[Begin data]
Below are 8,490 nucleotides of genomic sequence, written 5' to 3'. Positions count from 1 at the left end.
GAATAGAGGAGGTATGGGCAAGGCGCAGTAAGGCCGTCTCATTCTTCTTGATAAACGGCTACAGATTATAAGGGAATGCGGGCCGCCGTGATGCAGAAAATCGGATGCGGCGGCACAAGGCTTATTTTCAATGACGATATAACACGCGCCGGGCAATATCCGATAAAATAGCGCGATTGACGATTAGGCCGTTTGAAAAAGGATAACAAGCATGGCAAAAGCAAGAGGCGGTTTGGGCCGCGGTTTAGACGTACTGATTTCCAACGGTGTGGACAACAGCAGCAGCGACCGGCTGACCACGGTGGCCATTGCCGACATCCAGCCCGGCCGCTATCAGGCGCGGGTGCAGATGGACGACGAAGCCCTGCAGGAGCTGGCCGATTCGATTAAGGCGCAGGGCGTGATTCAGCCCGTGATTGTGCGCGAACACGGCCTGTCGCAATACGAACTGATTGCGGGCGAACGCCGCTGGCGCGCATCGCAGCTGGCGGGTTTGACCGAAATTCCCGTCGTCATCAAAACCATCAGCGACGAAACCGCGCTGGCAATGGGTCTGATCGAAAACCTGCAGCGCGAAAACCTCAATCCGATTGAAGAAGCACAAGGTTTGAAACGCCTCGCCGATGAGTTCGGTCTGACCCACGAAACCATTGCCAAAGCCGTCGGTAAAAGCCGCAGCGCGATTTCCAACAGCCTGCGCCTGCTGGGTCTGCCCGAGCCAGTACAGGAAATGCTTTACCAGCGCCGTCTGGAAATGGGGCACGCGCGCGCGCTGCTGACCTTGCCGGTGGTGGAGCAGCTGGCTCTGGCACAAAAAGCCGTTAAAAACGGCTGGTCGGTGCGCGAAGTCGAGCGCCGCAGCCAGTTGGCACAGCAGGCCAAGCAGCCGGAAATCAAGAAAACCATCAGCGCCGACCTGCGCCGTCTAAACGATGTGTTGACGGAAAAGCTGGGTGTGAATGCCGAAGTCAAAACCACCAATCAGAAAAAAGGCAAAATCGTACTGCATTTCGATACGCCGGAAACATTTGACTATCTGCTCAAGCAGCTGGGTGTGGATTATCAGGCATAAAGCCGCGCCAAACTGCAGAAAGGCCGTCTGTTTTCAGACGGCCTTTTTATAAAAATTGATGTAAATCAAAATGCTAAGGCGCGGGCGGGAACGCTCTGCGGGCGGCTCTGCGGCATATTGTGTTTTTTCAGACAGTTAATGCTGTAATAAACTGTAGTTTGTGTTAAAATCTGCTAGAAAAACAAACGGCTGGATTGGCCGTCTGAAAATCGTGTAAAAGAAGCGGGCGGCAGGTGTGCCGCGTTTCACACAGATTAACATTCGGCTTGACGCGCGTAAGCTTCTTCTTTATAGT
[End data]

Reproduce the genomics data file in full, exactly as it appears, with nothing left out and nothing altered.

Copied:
Below are 8,490 nucleotides of genomic sequence, written 5' to 3'. Positions count from 1 at the left end.
GAATAGAGGAGGTATGGGCAAGGCGCAGTAAGGCCGTCTCATTCTTCTTGATAAACGGCTACAGATTATAAGGGAATGCGGGCCGCCGTGATGCAGAAAATCGGATGCGGCGGCACAAGGCTTATTTTCAATGACGATATAACACGCGCCGGGCAATATCCGATAAAATAGCGCGATTGACGATTAGGCCGTTTGAAAAAGGATAACAAGCATGGCAAAAGCAAGAGGCGGTTTGGGCCGCGGTTTAGACGTACTGATTTCCAACGGTGTGGACAACAGCAGCAGCGACCGGCTGACCACGGTGGCCATTGCCGACATCCAGCCCGGCCGCTATCAGGCGCGGGTGCAGATGGACGACGAAGCCCTGCAGGAGCTGGCCGATTCGATTAAGGCGCAGGGCGTGATTCAGCCCGTGATTGTGCGCGAACACGGCCTGTCGCAATACGAACTGATTGCGGGCGAACGCCGCTGGCGCGCATCGCAGCTGGCGGGTTTGACCGAAATTCCCGTCGTCATCAAAACCATCAGCGACGAAACCGCGCTGGCAATGGGTCTGATCGAAAACCTGCAGCGCGAAAACCTCAATCCGATTGAAGAAGCACAAGGTTTGAAACGCCTCGCCGATGAGTTCGGTCTGACCCACGAAACCATTGCCAAAGCCGTCGGTAAAAGCCGCAGCGCGATTTCCAACAGCCTGCGCCTGCTGGGTCTGCCCGAGCCAGTACAGGAAATGCTTTACCAGCGCCGTCTGGAAATGGGGCACGCGCGCGCGCTGCTGACCTTGCCGGTGGTGGAGCAGCTGGCTCTGGCACAAAAAGCCGTTAAAAACGGCTGGTCGGTGCGCGAAGTCGAGCGCCGCAGCCAGTTGGCACAGCAGGCCAAGCAGCCGGAAATCAAGAAAACCATCAGCGCCGACCTGCGCCGTCTAAACGATGTGTTGACGGAAAAGCTGGGTGTGAATGCCGAAGTCAAAACCACCAATCAGAAAAAAGGCAAAATCGTACTGCATTTCGATACGCCGGAAACATTTGACTATCTGCTCAAGCAGCTGGGTGTGGATTATCAGGCATAAAGCCGCGCCAAACTGCAGAAAGGCCGTCTGTTTTCAGACGGCCTTTTTATAAAAATTGATGTAAATCAAAATGCTAAGGCGCGGGCGGGAACGCTCTGCGGGCGGCTCTGCGGCATATTGTGTTTTTTCAGACAGTTAATGCTGTAATAAACTGTAGTTTGTGTTAAAATCTGCTAGAAAAACAAACGGCTGGATTGGCCGTCTGAAAATCGTGTAAAAGAAGCGGGCGGCAGGTGTGCCGCGTTTCACACAGATTAACATTCGGCTTGACGCGCGTAAGCTTCTTCTTTATAGT